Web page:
Most visible, however, Blaha led the union through the brutal, wrenching controversy over student suicides and a federal lawsuit over the district’s “neutrality” policy on LGBT issues.

Effects of tenure

And here Blaha takes a sober little pause in the conversational circling. With headlines full of controversies involving teacher tenure, her community is an example of why the protection is important.

Anoka-Hennepin faculty would have been hard pressed to talk to the Southern Poverty Law Center and Faegre Baker Daniels, the law firms that brought the suit, if speaking truth to power cost them their jobs, she notes.

“Our administrators were asking us to talk about issues that are very sensitive, very difficult,” she says. “Union reps sat next to teachers while they were interviewed. … Administrators would not hear what they needed to hear if the teachers hadn’t had protection.”

Even with contractual protections, reprisal can be a very real thing. At the very least its mere possibility generates fear, which Blaha notes, “messes everything up.”

How? “My lowest moment as a teacher: A kid used the F word in class. Here I was the former president of NOW. I’m the vice president of the union and I have enough ADD to react quickly. But I hesitated.”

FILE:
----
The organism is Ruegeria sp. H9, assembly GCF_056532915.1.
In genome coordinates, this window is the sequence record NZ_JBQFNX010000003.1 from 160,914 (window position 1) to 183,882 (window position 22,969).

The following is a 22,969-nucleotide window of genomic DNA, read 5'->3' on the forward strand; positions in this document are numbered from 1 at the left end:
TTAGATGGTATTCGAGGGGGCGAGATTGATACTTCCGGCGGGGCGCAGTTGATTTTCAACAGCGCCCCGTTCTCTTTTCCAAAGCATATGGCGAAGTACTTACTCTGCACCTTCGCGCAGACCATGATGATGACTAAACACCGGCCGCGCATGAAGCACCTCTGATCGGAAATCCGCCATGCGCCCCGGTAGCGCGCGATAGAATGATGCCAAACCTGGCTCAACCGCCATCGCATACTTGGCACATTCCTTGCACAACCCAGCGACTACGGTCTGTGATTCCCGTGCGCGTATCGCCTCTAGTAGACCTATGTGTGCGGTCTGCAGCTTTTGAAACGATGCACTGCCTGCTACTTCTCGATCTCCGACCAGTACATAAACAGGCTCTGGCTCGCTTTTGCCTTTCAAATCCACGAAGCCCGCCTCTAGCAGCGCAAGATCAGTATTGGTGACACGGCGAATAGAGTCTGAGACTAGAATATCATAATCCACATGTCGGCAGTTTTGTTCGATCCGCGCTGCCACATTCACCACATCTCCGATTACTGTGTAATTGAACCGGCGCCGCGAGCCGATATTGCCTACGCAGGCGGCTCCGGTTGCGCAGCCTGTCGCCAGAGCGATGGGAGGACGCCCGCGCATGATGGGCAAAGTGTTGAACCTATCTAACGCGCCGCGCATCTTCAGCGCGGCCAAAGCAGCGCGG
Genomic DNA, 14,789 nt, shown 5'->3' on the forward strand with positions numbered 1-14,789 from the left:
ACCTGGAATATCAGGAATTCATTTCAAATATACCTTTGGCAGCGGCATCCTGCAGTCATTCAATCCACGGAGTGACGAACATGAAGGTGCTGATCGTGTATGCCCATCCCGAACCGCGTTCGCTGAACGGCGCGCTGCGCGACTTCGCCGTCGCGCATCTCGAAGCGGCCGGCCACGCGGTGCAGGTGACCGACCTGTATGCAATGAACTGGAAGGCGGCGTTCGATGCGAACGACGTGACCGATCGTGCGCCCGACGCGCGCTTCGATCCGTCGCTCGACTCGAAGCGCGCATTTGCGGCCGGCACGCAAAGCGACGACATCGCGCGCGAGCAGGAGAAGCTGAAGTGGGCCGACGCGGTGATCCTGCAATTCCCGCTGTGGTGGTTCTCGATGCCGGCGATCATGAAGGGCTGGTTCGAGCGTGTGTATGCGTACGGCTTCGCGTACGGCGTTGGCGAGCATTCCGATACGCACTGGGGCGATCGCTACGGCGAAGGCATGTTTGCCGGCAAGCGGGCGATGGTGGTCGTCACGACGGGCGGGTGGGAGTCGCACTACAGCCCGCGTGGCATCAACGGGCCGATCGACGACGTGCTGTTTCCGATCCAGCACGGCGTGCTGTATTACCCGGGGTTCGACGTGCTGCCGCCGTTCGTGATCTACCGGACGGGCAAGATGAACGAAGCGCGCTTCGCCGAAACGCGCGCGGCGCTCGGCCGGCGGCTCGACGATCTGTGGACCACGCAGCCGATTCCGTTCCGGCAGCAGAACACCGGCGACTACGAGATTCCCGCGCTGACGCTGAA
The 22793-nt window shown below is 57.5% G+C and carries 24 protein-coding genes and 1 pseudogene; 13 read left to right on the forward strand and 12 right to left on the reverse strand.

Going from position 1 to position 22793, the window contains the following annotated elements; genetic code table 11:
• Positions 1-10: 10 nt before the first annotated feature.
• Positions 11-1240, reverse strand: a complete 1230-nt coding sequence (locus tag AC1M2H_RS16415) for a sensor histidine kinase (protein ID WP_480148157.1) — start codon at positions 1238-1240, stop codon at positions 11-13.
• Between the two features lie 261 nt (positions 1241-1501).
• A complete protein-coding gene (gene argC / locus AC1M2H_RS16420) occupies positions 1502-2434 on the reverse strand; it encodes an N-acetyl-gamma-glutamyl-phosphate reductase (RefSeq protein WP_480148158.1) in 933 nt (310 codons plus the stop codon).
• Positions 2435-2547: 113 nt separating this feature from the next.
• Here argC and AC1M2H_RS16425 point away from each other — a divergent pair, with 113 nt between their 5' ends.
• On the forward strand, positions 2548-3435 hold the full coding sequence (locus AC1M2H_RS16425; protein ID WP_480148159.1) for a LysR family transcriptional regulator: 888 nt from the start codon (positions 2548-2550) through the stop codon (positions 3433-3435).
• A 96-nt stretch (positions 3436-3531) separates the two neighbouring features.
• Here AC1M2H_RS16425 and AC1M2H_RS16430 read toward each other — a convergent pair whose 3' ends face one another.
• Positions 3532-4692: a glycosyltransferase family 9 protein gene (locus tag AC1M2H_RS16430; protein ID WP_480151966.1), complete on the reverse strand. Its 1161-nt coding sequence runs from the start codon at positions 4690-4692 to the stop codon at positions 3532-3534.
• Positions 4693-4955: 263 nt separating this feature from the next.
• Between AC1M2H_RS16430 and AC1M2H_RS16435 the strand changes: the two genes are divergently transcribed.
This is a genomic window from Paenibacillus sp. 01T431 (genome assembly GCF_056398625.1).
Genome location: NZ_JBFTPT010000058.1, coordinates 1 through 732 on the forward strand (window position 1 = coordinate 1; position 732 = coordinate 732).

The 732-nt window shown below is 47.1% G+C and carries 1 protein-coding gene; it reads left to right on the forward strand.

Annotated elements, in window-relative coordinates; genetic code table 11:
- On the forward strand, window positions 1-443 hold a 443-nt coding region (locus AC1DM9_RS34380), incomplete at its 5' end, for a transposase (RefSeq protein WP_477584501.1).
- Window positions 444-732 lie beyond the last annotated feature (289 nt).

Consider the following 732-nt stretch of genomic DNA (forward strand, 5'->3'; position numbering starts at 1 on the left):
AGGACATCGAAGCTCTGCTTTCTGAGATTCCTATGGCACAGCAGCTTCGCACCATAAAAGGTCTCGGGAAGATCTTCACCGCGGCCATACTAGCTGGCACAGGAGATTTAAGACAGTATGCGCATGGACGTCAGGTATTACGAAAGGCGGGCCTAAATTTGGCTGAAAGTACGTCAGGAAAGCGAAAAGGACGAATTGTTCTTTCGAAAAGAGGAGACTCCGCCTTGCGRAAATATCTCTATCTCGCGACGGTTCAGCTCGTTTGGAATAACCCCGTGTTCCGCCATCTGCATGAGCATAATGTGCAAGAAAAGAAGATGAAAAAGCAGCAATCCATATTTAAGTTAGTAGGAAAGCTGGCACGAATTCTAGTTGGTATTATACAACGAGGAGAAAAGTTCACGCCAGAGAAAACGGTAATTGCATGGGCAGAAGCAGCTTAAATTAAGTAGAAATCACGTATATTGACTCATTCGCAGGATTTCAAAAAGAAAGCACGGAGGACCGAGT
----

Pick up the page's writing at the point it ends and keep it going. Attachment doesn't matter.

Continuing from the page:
The first and second thoughts in that split-second of hesitation: “I knew the student’s parents would call [her boss]. But I knew my principal would back me.”

A further way in which fear compounds things: “If I can’t tell a story about my lowest moment as a teacher, I can never get better.  That’s where you get real change, is when you can acknowledge your weak points as much is your strength.”

Worse, the fear seeps out into the student body. Before the settlement of the lawsuit Blaha was at the head of a classroom when one student barked that another one’s mother was a dyke. She didn’t flinch or hesitate, and in the ensuing weeks the student began talking openly about her lesbian mother and another came out.